Every other Saturday during my childhood, we would have this soup or a variation of it – sometimes with angel-hair noodles or egg stirred through it. I’ve always called it my Nonna’s soup, as it reminds me of her every...
The Benefits of Eating Organic Foods
Organic foods are defined as food products that are grown and/or processed following government standards of organic farming. These standards vary across the globe but usually include the cycling of resources and soil that foods are grown in, the promotion of environmental balance, and the conservation of biodiversity.
The use of the word ‘organic’ within Australia is unregulated, and so some businesses choose to only sell certified organic foods to give their customers assurance that the food they are buying complies with the Australian organic standards. Certified organic farms must undergo annual audits and keep ongoing records of their operations to maintain certification and use a certification logo.
The BUD logo (Australian Certified Organic) is the most recognised but is only one of several certification options available for farmers. Organic foods are grown in a holistic farming system, which adds life and nutrients to the soil. Cycling organic matter and animal manure back into the soil (such as using compost) adds nutrients and earthworms and promotes microbial life within the soil, optimising soil health. Organic farming also supports biodiversity and insect life by growing a variety of crops at the same time and creating surrounding habitats for wildlife to maximise natural pest control and the general health of the environment. In contrast, conventional agriculture uses synthetic fertilisers, pesticides, monocropping and tillage, which deplete the soil of nutrients and, over time, kill the life in the soil, making poorer quality food while also reducing biodiversity and depleting the natural environment.
To paint a picture of organic farming, a farmer who plans to grow organic vegetables will have had chickens, pigs, cows and other farm animals grazing on the land prior to planting the vegetables. The soil is then turned with the manure before planting. The farmer will also grow other non-food plants around their crops to promote insect life that will help keep the crops healthy and to provide habitat for wildlife for natural pest control. The farmer will move their animals to a different section of the farm where they plan to grow their crop next season so the added nutrients will be available in this soil and eventually in the food. Rarely will the same soil be used to grow the same crop consecutively. These methods promote healthy, nutrient-dense soils and strong plants, which can lead to more nutrient-dense organic fruits and vegetables.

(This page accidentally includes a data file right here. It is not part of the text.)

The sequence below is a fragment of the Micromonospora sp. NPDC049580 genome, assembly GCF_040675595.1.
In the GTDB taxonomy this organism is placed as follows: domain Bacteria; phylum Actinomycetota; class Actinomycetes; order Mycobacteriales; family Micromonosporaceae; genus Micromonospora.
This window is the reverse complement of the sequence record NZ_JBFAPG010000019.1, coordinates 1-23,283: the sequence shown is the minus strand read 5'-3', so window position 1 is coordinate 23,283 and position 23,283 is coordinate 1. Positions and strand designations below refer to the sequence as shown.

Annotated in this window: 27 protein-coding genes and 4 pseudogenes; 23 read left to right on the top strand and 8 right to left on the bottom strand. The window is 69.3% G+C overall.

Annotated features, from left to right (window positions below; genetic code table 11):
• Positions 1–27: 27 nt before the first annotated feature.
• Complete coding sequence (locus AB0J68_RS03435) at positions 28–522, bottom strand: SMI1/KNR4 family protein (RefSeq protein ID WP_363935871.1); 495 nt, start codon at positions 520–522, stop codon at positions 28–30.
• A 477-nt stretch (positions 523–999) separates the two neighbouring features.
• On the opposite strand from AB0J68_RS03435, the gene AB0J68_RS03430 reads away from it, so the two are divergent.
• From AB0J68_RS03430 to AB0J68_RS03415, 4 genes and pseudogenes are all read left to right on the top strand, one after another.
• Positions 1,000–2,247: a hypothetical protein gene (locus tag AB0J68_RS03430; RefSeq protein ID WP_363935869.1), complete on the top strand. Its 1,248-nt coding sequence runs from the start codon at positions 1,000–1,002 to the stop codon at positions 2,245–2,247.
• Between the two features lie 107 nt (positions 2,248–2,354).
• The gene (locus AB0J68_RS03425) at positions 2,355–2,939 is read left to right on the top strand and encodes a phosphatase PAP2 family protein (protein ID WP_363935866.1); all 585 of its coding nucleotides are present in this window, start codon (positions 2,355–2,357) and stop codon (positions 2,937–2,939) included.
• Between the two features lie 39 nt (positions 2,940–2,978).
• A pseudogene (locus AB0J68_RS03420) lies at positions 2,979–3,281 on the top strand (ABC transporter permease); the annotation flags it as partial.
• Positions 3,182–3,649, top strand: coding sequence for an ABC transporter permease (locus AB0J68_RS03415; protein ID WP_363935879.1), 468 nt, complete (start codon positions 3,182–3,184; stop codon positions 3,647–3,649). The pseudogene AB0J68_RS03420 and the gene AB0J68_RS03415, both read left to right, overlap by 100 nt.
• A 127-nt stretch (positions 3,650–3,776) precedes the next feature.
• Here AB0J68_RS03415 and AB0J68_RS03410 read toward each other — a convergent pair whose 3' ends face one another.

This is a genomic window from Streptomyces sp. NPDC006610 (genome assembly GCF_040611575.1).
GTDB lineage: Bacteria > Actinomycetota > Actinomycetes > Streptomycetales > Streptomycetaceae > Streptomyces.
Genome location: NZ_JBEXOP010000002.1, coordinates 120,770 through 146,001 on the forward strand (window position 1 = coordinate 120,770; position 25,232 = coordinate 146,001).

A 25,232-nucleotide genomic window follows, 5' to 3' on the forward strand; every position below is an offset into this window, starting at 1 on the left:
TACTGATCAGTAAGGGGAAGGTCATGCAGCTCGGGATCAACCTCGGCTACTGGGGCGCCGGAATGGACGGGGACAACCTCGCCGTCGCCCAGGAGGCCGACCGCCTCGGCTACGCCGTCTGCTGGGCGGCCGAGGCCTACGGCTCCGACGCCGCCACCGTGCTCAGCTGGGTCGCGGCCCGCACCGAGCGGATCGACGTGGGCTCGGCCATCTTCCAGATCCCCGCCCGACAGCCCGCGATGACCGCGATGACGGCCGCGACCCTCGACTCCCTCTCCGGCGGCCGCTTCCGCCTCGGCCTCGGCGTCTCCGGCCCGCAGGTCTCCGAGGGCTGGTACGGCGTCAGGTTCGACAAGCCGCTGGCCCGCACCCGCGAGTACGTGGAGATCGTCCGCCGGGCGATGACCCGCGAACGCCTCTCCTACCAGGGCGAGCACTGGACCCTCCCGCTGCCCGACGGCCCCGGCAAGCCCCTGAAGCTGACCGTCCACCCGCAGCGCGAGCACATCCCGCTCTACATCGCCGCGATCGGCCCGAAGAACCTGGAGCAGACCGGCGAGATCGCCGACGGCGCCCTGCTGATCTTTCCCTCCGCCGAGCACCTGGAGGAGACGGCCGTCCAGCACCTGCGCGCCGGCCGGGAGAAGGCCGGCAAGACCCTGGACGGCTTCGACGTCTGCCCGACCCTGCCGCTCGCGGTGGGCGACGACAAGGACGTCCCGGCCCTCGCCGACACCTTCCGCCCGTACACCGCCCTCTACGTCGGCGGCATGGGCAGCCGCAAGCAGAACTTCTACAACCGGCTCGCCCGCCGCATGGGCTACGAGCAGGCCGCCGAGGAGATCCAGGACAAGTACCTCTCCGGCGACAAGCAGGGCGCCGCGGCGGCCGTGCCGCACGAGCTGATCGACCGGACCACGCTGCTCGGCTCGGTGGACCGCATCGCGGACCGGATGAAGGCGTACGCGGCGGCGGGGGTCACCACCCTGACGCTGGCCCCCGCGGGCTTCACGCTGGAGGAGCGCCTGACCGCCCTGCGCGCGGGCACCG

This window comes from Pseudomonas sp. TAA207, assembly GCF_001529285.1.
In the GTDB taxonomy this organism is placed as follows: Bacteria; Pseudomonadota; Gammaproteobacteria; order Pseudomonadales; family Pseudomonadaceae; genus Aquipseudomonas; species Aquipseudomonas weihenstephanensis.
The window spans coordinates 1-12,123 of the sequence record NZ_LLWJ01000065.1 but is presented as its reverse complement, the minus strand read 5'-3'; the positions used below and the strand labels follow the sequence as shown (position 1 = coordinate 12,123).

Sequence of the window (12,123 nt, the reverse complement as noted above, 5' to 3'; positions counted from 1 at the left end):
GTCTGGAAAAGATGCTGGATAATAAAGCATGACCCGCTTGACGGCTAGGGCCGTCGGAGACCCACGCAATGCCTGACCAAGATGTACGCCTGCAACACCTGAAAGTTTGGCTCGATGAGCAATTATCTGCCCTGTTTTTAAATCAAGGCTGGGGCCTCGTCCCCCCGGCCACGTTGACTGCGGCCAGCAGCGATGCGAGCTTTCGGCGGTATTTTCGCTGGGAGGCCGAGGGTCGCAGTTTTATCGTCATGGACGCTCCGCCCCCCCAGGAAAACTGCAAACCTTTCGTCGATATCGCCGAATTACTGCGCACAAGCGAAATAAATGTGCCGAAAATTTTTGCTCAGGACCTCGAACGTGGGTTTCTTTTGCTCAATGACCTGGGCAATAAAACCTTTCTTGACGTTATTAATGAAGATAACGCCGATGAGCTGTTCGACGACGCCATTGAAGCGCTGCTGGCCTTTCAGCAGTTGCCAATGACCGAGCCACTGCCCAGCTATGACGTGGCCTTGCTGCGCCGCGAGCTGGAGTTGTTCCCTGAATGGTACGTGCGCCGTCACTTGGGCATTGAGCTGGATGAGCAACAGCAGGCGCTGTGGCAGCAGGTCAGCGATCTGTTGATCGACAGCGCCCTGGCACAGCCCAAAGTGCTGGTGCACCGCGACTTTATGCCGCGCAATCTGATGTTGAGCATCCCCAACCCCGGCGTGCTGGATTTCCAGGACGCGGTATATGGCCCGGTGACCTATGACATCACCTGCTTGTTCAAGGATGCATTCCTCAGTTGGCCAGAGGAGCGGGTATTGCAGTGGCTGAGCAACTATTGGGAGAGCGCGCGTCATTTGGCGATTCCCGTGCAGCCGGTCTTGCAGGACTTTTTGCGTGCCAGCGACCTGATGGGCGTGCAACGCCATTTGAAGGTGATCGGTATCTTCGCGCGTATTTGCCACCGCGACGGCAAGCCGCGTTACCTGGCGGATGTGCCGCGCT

In organic farming, weeds are controlled by using mulching, tarping, cover cropping, hand weeding, and crop rotation techniques instead of using herbicides, which can harm health. Before the industrialisation of our food system, these techniques were the way all farmers tended their farms. So, we can view organic farming as a return to traditional natural techniques of food growth that will increase consumer health and well-being.
Due to these farming techniques, organic produce does not last for months in cold storage like commercially grown produce. Organic foods rot and decay at a natural rate. When purchasing organic fruits and vegetables, they are always fresher and contain greater nutrient levels - even if they may look smaller or misshapen compared to those you find in the supermarket (remember - this is how food is supposed to look, not large and conforming to a particular shape).
Organic farming is also better for the environment. These farming techniques use less energy, increase soil fertility, reduce soil erosion, conserve water, and reduce pollution. Organic farms are usually smaller and closer to resellers due to the spoil rate of the food. This means that the carbon footprint of the food to the consumer is far smaller than foods that are grown interstate or overseas and have to travel great distances before they hit the plate.
Unfortunately, many people state the reason that they do not make the switch from conventional to organic foods is due to organic foods being a higher price. Once we start thinking of the benefits to our health, the environment, the farmer, society and future generations, it is much easier to see that the benefits of eating organic foods far outweigh the costs. A good example of this benefit-to-cost ratio can be seen in Mediterranean countries where farming their own produce or buying at farmer's markets is far greater than in Australia. On average, people in these countries spend a far greater percentage of their income on food, and their food quality is better compared to Western countries, but their rates of chronic lifestyle diseases like heart disease, diabetes, cancer and mental health issues are far less.
September is Australian Organic Awareness Month - visit our health food stores for the best selection of organic produce and organic products, or shop our selection of non-perishable organic bulk food and other organic products online.
Many thanks to Dr. Megan Lee for contributing to this blog.